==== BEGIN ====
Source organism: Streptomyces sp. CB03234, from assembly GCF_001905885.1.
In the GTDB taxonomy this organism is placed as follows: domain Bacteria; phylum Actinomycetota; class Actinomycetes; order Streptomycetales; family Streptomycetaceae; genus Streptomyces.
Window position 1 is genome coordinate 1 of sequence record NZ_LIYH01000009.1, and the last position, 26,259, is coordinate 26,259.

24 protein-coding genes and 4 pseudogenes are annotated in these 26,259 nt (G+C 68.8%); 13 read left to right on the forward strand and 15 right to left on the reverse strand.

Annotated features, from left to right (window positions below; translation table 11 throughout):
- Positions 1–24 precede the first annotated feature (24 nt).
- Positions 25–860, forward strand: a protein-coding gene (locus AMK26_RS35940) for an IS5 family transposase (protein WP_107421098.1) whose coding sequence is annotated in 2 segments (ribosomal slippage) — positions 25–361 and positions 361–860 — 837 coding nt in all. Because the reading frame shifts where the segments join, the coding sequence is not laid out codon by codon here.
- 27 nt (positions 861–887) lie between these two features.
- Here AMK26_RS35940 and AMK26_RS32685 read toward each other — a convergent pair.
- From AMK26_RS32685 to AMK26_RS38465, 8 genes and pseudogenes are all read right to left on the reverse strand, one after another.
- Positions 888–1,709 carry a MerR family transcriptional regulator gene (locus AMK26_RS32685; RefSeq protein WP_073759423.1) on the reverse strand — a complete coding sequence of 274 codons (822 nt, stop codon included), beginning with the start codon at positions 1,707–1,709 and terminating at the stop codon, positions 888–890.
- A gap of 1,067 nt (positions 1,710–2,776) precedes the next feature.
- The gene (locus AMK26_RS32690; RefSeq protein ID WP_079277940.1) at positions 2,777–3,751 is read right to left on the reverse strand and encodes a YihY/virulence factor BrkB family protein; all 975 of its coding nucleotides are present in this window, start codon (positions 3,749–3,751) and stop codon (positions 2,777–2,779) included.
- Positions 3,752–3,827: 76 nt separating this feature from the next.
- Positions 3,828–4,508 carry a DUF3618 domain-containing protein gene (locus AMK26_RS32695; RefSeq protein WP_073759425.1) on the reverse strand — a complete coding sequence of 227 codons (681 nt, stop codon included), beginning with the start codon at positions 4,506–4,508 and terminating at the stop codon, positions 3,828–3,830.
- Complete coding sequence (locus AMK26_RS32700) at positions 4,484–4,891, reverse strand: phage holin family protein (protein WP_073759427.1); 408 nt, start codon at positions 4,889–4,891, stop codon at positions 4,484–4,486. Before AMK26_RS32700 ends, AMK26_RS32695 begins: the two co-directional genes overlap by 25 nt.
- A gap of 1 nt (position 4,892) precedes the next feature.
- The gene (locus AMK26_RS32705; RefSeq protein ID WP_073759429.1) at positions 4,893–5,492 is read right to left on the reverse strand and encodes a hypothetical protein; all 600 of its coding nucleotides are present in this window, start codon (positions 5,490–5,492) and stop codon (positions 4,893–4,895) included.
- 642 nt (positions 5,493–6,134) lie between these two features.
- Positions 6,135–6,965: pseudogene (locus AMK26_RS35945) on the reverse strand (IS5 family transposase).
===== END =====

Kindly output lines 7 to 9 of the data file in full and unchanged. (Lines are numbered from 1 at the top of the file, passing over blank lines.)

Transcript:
- Positions 25–860, forward strand: a protein-coding gene (locus AMK26_RS35940) for an IS5 family transposase (protein WP_107421098.1) whose coding sequence is annotated in 2 segments (ribosomal slippage) — positions 25–361 and positions 361–860 — 837 coding nt in all. Because the reading frame shifts where the segments join, the coding sequence is not laid out codon by codon here.
- 27 nt (positions 861–887) lie between these two features.
- Here AMK26_RS35940 and AMK26_RS32685 read toward each other — a convergent pair.